Selling the Farm by Debra Di Blasi* is a short book, 148 pages of creative non-fiction. But it’s unfair to really call anything by Di Blasi one genre. She mixes poetry and prose — sometimes called prosetry — and a dash of nature writing, all within a form that separates present thought from past recollection, and admits the inability to return physically or in memory to a place that no longer exists. She veers toward the philosophical and smartly reels it back into the visceral. Let me give you an example:
What is the shape of a place no longer approachable except through memory? Perhaps it’s the shape of galaxy clusters that resemble the shape of a brain’s neural network that resembles the shape of the internet that likely resembles the shape of spacetime itself.
This paragraph opens the preface, demonstrating Di Blasi’s attention to the connections of science technology, and humans that I’ve come to believe is characteristic of her thinking. Cut to this example in which she evokes what it’s like to to go to the bathroom when you have no indoor plumbing:
…[there are] flies swarming under your ass from the shit in the outhouse holes…
This back and forth of poetry and the grotesque fit perfectly with a book about a life of poverty on a farm in Missouri with a family of seven.
At times, I caught myself trying to read at my usual pace, but the sentences force you to slow down and engage in a wave-like rhythm, lest the meaning be lost on the reader. Just as I felt lulled into the beauty of the farm — Di Blasi largely breaks her book into the four seasons — something mutilated, be it a feeling or the flora/fauna, would slice across the page and bring me back to her reality. I can almost imagine Di Blasi living in Missouri 100 years ago, but she was born in 1957, a time when other families were buying the latest kitchen gadgets and sending boys to college. There is the trickery of poverty: it’s easy to romanticize as old, quaint, foreign. Just when the book begins to ask readers, “Don’t you long for easier times, connection with nature, and children who roam outside?” it gives a stark reminder about slaughter, carrion, rust, malfunction, infestations, a blazing sun, a frozen-to-your-waste landscape.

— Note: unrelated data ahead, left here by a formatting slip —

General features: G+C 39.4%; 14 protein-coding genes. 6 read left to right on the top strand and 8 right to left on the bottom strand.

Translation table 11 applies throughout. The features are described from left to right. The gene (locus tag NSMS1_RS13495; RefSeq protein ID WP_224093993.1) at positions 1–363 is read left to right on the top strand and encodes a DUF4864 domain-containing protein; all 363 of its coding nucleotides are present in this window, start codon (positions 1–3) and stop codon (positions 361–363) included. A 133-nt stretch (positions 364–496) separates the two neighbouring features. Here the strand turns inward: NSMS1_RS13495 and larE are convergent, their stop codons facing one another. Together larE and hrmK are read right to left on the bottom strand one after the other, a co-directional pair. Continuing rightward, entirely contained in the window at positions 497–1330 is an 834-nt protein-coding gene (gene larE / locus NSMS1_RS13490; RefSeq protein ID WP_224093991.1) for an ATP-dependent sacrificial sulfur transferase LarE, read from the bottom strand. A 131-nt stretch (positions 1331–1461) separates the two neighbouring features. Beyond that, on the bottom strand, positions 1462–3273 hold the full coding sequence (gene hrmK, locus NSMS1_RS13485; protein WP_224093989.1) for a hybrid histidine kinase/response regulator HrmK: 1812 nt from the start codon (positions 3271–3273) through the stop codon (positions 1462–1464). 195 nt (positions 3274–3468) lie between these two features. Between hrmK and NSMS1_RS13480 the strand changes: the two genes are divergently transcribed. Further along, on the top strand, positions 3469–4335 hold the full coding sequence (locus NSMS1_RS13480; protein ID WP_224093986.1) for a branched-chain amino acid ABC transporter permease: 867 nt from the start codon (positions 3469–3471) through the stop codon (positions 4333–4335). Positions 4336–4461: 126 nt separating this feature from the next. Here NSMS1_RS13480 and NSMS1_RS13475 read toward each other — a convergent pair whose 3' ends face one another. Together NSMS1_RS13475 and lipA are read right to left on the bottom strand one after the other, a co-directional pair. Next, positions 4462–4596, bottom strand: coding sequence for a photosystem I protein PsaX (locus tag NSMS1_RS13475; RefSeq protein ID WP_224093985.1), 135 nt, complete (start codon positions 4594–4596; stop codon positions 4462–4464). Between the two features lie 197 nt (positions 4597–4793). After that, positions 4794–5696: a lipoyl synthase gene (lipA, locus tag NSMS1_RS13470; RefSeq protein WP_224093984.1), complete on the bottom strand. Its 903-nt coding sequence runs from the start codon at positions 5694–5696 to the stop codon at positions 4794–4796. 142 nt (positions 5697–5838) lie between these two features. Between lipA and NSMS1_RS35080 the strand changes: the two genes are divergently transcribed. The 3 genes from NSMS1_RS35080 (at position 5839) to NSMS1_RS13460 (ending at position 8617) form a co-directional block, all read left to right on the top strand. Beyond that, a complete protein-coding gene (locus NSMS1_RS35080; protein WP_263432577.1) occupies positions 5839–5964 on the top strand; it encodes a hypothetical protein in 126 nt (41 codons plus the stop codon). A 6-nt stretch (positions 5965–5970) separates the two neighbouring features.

While the landscape and poverty shape the memories, there are hints at the human relationships. Rage sneaks in, though is not expounded, and in one scene, when the whole family picnics, Di Blasi remembers:
My mother whipped open the wedding-ring quilt with its binding worn and colors faded like her marriage — except on that day when she seemed happy for a reason unknowable that appeared rarely (and then rarer still until it vanished entirely). . .
What happens between the parents, and what causes the mother’s gradual unhappiness? Is the father the cause of the rage — did he do something unforgivable? I notice the book is dedicated to the mother, “who survived to move on.” While I wanted more of the relationships, I stuffed aside my selfish feelings because that’s not what Selling the Farm is. This book holds a place, a memory of a place in a place, a place that’s gone and can’t be recovered.
A highly recommended read for folks who enjoy creative non-fiction, mixed genre, poetry, and literary fiction. Debra Di Blasi’s work can be challenging, but her gift is unequaled. Selling the Farm was published September 2020 and is now available for purchase.
*I first met Di Blasi in 2009 in Buffalo, NY, at the annual &NOW festival. Since then, we’ve communicated as friends and writers. As the former owner of Jaded Ibis Press, she published my work in two collections. Thus, I am inherently biased in this review.